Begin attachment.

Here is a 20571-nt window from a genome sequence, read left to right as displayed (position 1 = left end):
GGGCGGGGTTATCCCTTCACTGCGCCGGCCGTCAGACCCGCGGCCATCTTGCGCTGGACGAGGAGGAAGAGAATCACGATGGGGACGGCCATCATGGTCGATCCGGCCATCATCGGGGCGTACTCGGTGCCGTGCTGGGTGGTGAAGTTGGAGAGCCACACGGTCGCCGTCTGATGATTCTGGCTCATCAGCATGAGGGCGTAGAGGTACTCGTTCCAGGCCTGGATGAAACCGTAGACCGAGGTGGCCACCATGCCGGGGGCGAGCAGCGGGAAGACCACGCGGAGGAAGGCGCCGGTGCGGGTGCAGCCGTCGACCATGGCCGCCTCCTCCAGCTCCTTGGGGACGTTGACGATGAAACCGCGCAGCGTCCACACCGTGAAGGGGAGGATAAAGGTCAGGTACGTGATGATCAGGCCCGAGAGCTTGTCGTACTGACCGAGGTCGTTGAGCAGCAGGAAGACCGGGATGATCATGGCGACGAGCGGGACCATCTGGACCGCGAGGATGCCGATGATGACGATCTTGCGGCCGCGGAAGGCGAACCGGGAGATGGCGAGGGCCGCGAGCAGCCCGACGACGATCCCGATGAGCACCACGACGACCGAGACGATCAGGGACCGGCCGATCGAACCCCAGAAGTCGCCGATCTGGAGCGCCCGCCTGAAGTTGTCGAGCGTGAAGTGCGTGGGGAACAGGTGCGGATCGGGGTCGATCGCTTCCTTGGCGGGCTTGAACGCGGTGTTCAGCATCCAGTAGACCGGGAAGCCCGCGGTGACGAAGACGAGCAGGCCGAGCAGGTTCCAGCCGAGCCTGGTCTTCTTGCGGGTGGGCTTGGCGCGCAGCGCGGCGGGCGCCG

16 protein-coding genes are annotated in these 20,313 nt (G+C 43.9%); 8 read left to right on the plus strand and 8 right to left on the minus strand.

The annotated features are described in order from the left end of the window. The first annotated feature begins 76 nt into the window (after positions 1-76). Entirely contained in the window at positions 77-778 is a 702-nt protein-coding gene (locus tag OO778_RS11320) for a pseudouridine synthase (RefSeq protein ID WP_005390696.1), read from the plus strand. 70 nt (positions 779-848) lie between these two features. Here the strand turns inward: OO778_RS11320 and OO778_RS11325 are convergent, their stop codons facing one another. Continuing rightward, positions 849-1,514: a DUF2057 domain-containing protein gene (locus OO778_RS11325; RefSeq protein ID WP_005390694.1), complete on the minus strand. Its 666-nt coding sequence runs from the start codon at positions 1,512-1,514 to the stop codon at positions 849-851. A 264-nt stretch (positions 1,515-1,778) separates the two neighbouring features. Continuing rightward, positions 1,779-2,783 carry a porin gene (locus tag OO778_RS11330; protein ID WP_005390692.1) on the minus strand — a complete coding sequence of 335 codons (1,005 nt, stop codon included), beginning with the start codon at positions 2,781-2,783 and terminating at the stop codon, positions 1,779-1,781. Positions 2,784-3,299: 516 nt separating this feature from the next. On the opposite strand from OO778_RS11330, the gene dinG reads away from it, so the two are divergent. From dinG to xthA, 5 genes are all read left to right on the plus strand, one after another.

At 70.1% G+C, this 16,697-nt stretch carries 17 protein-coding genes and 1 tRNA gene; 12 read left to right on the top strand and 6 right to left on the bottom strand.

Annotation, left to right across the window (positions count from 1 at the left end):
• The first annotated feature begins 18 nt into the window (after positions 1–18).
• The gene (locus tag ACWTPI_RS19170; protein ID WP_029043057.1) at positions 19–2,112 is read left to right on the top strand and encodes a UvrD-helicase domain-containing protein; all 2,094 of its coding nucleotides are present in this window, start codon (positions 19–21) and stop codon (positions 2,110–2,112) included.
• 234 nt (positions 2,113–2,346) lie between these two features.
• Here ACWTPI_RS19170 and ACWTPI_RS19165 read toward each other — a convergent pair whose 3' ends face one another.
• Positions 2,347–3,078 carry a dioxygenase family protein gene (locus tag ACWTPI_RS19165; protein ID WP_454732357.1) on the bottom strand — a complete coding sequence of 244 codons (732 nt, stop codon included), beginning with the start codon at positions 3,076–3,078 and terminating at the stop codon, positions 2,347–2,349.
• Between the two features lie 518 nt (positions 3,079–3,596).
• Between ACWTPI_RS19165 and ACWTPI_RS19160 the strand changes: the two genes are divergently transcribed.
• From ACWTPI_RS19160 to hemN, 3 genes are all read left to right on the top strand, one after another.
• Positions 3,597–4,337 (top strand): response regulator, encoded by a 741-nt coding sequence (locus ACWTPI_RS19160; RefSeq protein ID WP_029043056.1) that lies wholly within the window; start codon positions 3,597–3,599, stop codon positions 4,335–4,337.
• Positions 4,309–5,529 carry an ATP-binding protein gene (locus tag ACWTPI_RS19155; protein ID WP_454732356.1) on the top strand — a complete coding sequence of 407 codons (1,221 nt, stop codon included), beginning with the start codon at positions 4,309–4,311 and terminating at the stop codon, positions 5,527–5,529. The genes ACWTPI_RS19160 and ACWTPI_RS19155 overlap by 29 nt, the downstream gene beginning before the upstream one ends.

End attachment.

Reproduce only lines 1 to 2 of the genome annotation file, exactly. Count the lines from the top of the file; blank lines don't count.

Here is a 20571-nt window from a genome sequence, read left to right as displayed (position 1 = left end):
GGGCGGGGTTATCCCTTCACTGCGCCGGCCGTCAGACCCGCGGCCATCTTGCGCTGGACGAGGAGGAAGAGAATCACGATGGGGACGGCCATCATGGTCGATCCGGCCATCATCGGGGCGTACTCGGTGCCGTGCTGGGTGGTGAAGTTGGAGAGCCACACGGTCGCCGTCTGATGATTCTGGCTCATCAGCATGAGGGCGTAGAGGTACTCGTTCCAGGCCTGGATGAAACCGTAGACCGAGGTGGCCACCATGCCGGGGGCGAGCAGCGGGAAGACCACGCGGAGGAAGGCGCCGGTGCGGGTGCAGCCGTCGACCATGGCCGCCTCCTCCAGCTCCTTGGGGACGTTGACGATGAAACCGCGCAGCGTCCACACCGTGAAGGGGAGGATAAAGGTCAGGTACGTGATGATCAGGCCCGAGAGCTTGTCGTACTGACCGAGGTCGTTGAGCAGCAGGAAGACCGGGATGATCATGGCGACGAGCGGGACCATCTGGACCGCGAGGATGCCGATGATGACGATCTTGCGGCCGCGGAAGGCGAACCGGGAGATGGCGAGGGCCGCGAGCAGCCCGACGACGATCCCGATGAGCACCACGACGACCGAGACGATCAGGGACCGGCCGATCGAACCCCAGAAGTCGCCGATCTGGAGCGCCCGCCTGAAGTTGTCGAGCGTGAAGTGCGTGGGGAACAGGTGCGGATCGGGGTCGATCGCTTCCTTGGCGGGCTTGAACGCGGTGTTCAGCATCCAGTAGACCGGGAAGCCCGCGGTGACGAAGACGAGCAGGCCGAGCAGGTTCCAGCCGAGCCTGGTCTTCTTGCGGGTGGGCTTGGCGCGCAGCGCGGCGGGCGCCG